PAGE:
During this last week before Christmas, high streets and shopping centres become full of last minute shoppers, with hands full of bags, elbows freshly sharpened and a general air of escalating panic.
For these people, a one-stop shop like a department store which stocks gifts for everyone from Great Grandmas to the next door neighbour‘s cat is usually the first port of call. Around this festive period, more shops start offering concessions in-store to further diversify their offerings and boost sales.
Concessions are beneficial for retailers, enabling them to fill empty space in their shops, supplement their offering and appeal to a broader range of customers. They‘re good for concessionaires who can enter into a more flexible, shorter term arrangement than a lease. And they‘re good for shoppers who can buy a designer dress in Topshop, Laura Ashley wallpaper in Homebase, Paperchase products in Waterstones and a Costa medio iced, skinny, decaff, soya, hazelnut latte with an extra shot from WH Smith.
However, concessions aren‘t as straightforward as just letting someone share your shop – there are legal requirements to consider and pitfalls to avoid.
Checking your lease is a vital first step and if concessions aren‘t permitted you will need to ask your landlord for the lease to be varied which will, unfortunately, come at a price. In the future, make sure your solicitor negotiates the right to grant concessions into a new lease, or even better ask the landlord‘s agent to include it in the head of terms – most switched–on, well advised landlords will agree to it. Where a lease allows the granting of concessions you can usually do so without landlord‘s consent, although notice of the arrangement sometimes has to be given.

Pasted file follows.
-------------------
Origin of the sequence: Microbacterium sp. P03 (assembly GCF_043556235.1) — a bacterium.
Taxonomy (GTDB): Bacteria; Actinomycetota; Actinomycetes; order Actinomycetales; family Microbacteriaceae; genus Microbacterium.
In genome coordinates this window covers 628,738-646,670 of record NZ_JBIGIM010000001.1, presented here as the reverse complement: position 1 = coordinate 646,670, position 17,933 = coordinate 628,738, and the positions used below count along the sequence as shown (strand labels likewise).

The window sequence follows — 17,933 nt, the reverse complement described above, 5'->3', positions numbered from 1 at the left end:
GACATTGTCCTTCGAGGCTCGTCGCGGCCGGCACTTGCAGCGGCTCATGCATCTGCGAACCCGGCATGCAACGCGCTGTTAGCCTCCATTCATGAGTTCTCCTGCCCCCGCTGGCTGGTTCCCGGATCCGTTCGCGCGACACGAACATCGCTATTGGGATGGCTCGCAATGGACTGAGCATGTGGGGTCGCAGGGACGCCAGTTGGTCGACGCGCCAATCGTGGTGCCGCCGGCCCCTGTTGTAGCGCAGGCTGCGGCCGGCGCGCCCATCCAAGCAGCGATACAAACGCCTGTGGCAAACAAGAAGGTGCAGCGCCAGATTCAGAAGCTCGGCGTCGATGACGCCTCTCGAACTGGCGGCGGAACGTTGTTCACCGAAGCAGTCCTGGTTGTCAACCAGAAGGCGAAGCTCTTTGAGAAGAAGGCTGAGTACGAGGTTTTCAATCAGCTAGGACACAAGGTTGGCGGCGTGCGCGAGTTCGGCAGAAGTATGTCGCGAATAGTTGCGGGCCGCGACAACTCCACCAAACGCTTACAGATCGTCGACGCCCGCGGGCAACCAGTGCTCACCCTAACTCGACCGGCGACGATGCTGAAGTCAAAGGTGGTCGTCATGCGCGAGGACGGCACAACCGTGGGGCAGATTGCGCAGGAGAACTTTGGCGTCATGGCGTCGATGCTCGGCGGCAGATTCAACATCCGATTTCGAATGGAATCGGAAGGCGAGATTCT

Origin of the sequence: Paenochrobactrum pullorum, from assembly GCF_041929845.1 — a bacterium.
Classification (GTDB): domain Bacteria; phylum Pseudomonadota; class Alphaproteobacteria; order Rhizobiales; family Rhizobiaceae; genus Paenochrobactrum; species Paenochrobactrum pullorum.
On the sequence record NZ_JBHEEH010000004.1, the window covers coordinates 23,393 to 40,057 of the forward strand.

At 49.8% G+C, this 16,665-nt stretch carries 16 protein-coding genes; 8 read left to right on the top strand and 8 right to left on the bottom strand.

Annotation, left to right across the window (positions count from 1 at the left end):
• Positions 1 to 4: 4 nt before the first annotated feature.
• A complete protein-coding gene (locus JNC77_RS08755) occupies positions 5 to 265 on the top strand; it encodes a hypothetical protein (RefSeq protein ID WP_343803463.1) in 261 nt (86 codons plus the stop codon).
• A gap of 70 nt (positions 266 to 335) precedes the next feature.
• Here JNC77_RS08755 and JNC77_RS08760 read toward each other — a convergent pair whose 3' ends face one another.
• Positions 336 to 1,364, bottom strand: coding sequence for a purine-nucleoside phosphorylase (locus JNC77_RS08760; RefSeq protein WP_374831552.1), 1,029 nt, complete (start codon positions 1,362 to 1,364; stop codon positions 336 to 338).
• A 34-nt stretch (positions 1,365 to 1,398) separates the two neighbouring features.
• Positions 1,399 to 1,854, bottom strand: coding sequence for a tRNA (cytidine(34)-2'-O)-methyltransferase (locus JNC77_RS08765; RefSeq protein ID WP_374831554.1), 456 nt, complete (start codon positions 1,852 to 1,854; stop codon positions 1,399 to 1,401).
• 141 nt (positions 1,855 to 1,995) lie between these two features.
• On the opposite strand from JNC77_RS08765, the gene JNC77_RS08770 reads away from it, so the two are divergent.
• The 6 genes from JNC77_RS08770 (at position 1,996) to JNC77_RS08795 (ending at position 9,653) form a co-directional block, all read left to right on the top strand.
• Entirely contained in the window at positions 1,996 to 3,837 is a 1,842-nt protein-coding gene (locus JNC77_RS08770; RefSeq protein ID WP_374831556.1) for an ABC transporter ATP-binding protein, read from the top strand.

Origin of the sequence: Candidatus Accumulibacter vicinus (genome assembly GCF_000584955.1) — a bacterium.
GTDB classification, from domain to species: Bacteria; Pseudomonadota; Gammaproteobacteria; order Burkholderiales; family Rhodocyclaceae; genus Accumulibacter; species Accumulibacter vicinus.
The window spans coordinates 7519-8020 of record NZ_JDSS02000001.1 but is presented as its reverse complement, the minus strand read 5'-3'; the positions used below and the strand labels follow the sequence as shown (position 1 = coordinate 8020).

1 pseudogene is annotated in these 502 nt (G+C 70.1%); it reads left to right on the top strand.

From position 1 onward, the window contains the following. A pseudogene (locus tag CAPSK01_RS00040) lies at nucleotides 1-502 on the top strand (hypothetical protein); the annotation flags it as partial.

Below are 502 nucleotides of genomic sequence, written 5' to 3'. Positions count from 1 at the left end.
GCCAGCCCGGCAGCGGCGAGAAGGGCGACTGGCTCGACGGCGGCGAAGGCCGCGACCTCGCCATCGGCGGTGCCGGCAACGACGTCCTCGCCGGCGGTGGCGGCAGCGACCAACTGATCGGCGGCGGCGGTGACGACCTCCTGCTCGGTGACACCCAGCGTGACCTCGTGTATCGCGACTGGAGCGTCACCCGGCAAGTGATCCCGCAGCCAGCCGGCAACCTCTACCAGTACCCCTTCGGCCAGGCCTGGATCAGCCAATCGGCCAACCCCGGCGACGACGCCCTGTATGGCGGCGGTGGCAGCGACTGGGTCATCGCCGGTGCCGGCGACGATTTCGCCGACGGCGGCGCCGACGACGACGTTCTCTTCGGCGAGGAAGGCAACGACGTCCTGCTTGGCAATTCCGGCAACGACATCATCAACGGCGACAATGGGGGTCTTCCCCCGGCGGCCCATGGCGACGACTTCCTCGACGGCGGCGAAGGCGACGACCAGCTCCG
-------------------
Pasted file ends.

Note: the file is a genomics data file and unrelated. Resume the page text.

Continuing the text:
The next thing to consider is the concession agreement itself which is a potential minefield. It must be careful not to create a landlord and tenant relationship and the concessionaire can‘t be given exclusive possession of part of the shop or there is a danger that they could acquire statutory rights over that area – in other words they can‘t be made to leave at the end of the concession arrangement or (worse from the landlord‘s point of view) at the end of the term of the retailer‘s lease. Therefore concessionaires need to be moved around at intervals. Department stores excel at this – confusing shoppers but ensuring they don‘t fall foul of the law. Of course whilst it‘s easy for Debenhams to swap Jasper Conran for John Rocha it‘s much harder to relocate a concessionaire within a small shop.
Another potential problem is the concessionaire‘s user. If a shop unit has A1 use, planning consent would be needed to use part of it for an A3 restaurant and landlord‘s consent for the change of use might be required as well – both of which involve expense and delay. So plan ahead – take a lease of a unit which already has A3 consent and make sure landlord‘s consent isn‘t required for change of use.
So as long as concessions are put in place properly, they offer a real opportunity for retailers who wish to utilise empty space and introduce innovation and vibrancy into our high streets. And for increasingly time and cash-strapped shoppers, concessions offer the choice and convenience they crave – especially in the run-up to Christmas.